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Naomi Watts: ‘I Wouldn’t Have Been Focused’ as a Young Mom

09/26/2011 at 04:00 PM ET
Courtesy More

Naomi Watts always knew she wanted to be a mother. What she didn’t realize, however, is that it would come much later in life than she had anticipated.

“I had a lot I wanted to do when I was younger, and perhaps I wouldn’t have been as focused,” the actress tells More‘s October issue. “I got a lot out of the way in terms of my own dreams.”

According to Watts, waiting to welcome sons Sasha, 4, and Kai, 2½ — her children with actor Liev Schreiber — in her late 30s proved to be for the better.

“You grow up and hopefully become more self-aware. I think I’m a better parent,” she says.

Equally as dedicated to the boys is Schreiber, who tends to focus on the fun side of fatherhood.

“Liev’s moments with the children are amazing. The games just go on and on,” Watts shares. “I’ve always said that men are great in the moment, but not good in the planning, like, ‘Is there milk in the fridge?’ and ‘Do we have diapers?'”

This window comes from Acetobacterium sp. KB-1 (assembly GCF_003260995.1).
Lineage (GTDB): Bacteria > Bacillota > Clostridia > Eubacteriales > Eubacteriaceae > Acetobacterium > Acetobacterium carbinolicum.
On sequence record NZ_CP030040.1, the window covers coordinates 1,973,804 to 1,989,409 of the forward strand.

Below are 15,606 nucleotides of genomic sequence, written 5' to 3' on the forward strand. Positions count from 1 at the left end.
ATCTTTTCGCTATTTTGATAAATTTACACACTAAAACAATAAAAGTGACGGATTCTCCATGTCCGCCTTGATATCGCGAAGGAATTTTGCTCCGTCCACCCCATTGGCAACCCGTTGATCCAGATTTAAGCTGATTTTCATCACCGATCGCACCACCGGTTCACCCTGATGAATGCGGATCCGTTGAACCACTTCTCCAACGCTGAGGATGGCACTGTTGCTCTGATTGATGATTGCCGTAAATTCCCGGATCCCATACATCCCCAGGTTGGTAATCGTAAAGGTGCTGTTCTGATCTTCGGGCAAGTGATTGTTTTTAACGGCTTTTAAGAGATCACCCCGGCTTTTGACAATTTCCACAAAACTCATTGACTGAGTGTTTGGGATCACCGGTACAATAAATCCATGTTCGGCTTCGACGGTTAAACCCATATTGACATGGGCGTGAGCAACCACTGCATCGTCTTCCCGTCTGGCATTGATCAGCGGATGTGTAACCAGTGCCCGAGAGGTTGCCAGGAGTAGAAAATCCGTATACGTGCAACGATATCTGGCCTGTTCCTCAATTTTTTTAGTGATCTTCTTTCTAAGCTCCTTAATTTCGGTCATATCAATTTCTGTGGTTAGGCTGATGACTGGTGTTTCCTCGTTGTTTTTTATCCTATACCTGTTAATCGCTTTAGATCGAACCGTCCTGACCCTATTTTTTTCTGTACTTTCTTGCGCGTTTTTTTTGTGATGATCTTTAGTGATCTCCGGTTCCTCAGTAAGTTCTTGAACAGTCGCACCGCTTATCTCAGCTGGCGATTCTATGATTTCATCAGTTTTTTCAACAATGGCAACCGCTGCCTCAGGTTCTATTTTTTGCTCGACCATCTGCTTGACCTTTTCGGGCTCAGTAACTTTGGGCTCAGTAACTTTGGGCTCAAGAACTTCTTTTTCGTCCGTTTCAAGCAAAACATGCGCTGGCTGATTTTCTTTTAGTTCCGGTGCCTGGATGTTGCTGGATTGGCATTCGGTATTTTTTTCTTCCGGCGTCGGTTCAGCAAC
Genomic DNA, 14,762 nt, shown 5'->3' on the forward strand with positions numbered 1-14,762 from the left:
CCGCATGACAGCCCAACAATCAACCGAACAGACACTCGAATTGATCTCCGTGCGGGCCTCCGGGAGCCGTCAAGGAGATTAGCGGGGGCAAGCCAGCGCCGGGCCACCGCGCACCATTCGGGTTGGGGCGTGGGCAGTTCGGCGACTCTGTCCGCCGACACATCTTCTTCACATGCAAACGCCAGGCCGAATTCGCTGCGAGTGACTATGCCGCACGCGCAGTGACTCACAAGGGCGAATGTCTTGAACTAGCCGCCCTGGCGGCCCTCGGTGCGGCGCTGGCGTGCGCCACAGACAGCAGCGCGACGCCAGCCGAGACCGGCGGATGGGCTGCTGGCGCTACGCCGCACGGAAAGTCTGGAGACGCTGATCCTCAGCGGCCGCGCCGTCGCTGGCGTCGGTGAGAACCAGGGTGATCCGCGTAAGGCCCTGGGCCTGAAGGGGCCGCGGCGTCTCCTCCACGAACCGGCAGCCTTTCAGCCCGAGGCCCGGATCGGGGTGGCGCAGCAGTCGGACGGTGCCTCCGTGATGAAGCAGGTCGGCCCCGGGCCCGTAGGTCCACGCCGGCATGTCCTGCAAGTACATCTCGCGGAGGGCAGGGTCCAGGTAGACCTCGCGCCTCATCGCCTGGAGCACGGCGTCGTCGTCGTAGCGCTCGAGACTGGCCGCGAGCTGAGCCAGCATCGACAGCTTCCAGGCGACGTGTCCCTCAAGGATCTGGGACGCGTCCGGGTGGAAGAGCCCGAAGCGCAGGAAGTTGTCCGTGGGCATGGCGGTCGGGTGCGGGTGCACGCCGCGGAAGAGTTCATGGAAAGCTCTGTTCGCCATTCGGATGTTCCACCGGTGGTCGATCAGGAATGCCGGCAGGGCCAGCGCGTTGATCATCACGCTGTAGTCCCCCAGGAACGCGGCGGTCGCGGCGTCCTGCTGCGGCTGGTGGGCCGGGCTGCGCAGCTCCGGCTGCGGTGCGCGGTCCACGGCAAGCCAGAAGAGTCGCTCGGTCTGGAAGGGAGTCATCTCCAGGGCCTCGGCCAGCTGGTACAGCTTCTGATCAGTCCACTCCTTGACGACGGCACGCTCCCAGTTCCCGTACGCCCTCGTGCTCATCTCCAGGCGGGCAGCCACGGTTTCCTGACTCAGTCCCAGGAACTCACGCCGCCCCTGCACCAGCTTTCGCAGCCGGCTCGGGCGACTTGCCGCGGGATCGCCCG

Having grown up without her own father, Watts’ childhood memories resonate in her dreams of her family’s future.

“Not knowing my father always made me feel like a piece of me was missing or unknown,” she reveals.

“I want [my sons] to feel connected to me and me to them. I want them, above all, to feel sure of who they are. That they are safe in the world. And, of course, connected. To their parents, their friends, their family, the world and themselves.”

Watts adds, “This is the most important goal in my life. Everything else is gravy.”

– Anya Leon

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Showing 53 comments

ladyinred on

“You grow up and hopefully become more self-aware. I think I’m a better parent,” she says.